Canadian Customs and Immigrations sign (Wikimedia Commons)

40% of Canadians want less immigration: poll

Views on legal immigration depends on age, and province, Research Co. says

Most Canadians believe immigration has a positive impact, but a new poll suggests nearly 40 per cent would like to see a decrease in the number of newcomers each year.

An online survey by Research Co., released Tuesday, asked 1,000 Canadians about their views on legal immigration.

Almost half of them, or 46 per cent, agreed that immigration is having a “mostly positive effect.” That included 47 per cent of respondents from B.C. and 52 per cent from Quebec, where residents are seeing the brunt of illegal immigrants claiming asylum at the U.S.-Canada border.

But 36 per cent of respondents overall said they believe immigration is having a mostly negative effect in the country, including 42 per cent of Albertans.

Roughly 35 per cent of respondents from B.C. also said it’s having a negative effect, while 18 per cent were not sure. And when asked if they feel the hard work and talent of immigrants make Canada better, 46 per cent of British Columbians disagreed.

According to the 2016 census data, 21.9 per cent of people identified as an immigrant or permanent resident. Annually, the federal government has admitted roughly 290,000 permanent residents into the country since 2015, with plans to reach 340,000 newcomers by 2020.

How Canadians feel about immigration appears to be based on their age, said Mario Canseco, president of Research Co.

Fifty-five per cent of respondents ages 18 to 34 felt positively, he said. The same was felt by 46 per cent of those 55 and older.

He said that proportion drops to 39 per cent among respondents aged 35 to 54 years old.

That age group was the most likely to call for fewer legal immigrants being admitted to Canada, at roughly 40 per cent, and the least likely to believe an increase is warranted (15 per cent).

Overall, half of all respondents said they believe immigrants should only be allowed in Canada if they adopt Canadian values. That proportion rises the most among Albertans, to 61 per cent.


@ashwadhwani
ashley.wadhwani@bpdigital.ca

Like us on Facebook and follow us on Twitter.

Just Posted

Celebrating Family Day in Grand Forks

The activities on Market offered plenty for the whole family to do.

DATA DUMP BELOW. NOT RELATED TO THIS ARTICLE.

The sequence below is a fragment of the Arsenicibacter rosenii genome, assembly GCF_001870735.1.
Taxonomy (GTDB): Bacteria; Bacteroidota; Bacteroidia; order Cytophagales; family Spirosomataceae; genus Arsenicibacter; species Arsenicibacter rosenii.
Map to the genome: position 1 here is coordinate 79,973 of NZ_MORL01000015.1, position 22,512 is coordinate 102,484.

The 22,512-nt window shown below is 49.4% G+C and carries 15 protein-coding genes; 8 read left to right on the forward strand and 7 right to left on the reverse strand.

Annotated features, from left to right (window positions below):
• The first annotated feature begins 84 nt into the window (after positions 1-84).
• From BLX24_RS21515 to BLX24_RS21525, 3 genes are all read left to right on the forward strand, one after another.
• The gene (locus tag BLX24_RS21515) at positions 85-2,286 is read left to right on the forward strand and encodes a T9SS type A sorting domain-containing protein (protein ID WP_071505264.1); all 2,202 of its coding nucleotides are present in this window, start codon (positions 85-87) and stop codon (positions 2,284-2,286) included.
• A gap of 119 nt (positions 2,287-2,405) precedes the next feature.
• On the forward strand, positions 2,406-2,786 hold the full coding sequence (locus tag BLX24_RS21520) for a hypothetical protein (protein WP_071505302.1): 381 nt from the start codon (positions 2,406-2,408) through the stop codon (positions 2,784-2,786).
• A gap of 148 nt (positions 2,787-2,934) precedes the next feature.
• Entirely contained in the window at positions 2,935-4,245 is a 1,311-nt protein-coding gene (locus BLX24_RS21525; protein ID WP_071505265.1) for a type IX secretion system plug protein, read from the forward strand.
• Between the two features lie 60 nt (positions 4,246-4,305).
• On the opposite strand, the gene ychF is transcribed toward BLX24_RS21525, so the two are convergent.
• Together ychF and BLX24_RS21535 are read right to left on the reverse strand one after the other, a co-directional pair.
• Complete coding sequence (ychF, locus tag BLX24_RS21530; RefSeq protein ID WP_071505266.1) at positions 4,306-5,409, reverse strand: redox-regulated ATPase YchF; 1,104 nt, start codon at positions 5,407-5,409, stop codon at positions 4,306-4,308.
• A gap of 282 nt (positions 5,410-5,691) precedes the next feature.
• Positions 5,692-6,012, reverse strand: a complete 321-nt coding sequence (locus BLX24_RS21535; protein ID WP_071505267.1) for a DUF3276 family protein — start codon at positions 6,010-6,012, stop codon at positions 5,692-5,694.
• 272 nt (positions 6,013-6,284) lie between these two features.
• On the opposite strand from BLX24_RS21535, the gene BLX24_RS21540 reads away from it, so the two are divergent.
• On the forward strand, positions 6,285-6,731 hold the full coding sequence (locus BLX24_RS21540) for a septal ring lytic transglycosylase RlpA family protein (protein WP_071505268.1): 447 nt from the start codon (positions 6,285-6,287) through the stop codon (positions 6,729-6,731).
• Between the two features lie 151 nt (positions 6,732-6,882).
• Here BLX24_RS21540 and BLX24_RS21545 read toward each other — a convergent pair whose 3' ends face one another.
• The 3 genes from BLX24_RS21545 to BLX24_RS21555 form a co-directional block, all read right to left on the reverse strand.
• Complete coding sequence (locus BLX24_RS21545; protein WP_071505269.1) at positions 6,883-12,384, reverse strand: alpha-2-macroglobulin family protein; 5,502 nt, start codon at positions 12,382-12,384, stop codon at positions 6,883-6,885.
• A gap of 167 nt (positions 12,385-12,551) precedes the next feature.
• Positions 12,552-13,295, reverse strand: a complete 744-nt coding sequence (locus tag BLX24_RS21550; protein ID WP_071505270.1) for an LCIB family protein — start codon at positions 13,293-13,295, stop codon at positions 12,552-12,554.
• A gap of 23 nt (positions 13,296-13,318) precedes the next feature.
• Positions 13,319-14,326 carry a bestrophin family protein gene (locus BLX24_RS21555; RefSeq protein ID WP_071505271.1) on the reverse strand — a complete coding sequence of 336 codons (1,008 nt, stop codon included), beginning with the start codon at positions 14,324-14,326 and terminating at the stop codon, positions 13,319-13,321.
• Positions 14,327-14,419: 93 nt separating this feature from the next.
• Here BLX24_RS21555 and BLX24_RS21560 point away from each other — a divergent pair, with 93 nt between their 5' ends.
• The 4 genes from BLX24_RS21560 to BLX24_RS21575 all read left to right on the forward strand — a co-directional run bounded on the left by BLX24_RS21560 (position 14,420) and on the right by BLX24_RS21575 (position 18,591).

Grand Forks council flip-flops on BC Housing proposal

The low-income housing project on 19th was recalled for a second vote.

Rescued snowmobilers ill-prepared for emergency, Castlegar RCMP say

Two men rescued Wednesday night were not ready for overnight in back country

B.C. Interior free from measles

Vancouver measles outbreak hasn’t spread to the B.C. Interior

VIDEO: Iconic ‘snow cone’ takes shape at B.C. park near Clearwater

Snow cone forming at Wells Gray Provincial Park one that would make Disney’s Queen Elsa proud

Lehner posts 4th shutout as Isles blank Canucks 4-0

Vancouver drops third game in a row

Pink Shirt Day a reminder to ‘T.H.I.N.K.’ before posting on social media

‘Be Kind’ message on shirts sold for anti-bullying activities of Wednesday, Feb. 27

A ‘warm embrace’ for grieving parents at funeral of seven young fire victims

Mourners offered love and support to Kawthar Barho, mother of seven children

Indigenous leaders, politicians say Trans Mountain report flawed

The National Energy Board has endorsed an expansion of the Trans Mountain pipeline a second time

UPDATE: Reports of rashes prompt closure of all Harrison Hot Springs pools

Public pool available after Fraser Health shut down all five mineral pools until further notice

Legislation to protect B.C. farmland comes into effect

Regulations enhance food security, encourage long-term farming

Have you heard the legend of Shuswaggi, the Shuswap Lake monster?

Witness accounts as old as 1904, and as recent as 2018, place a creature in the lake’s depths

UPDATE: B.C. ticket holder winner of $25.9-million Lotto Max jackpot

Next draw set for Mar. 1 with an estimated jackpot of $10 million

Most Read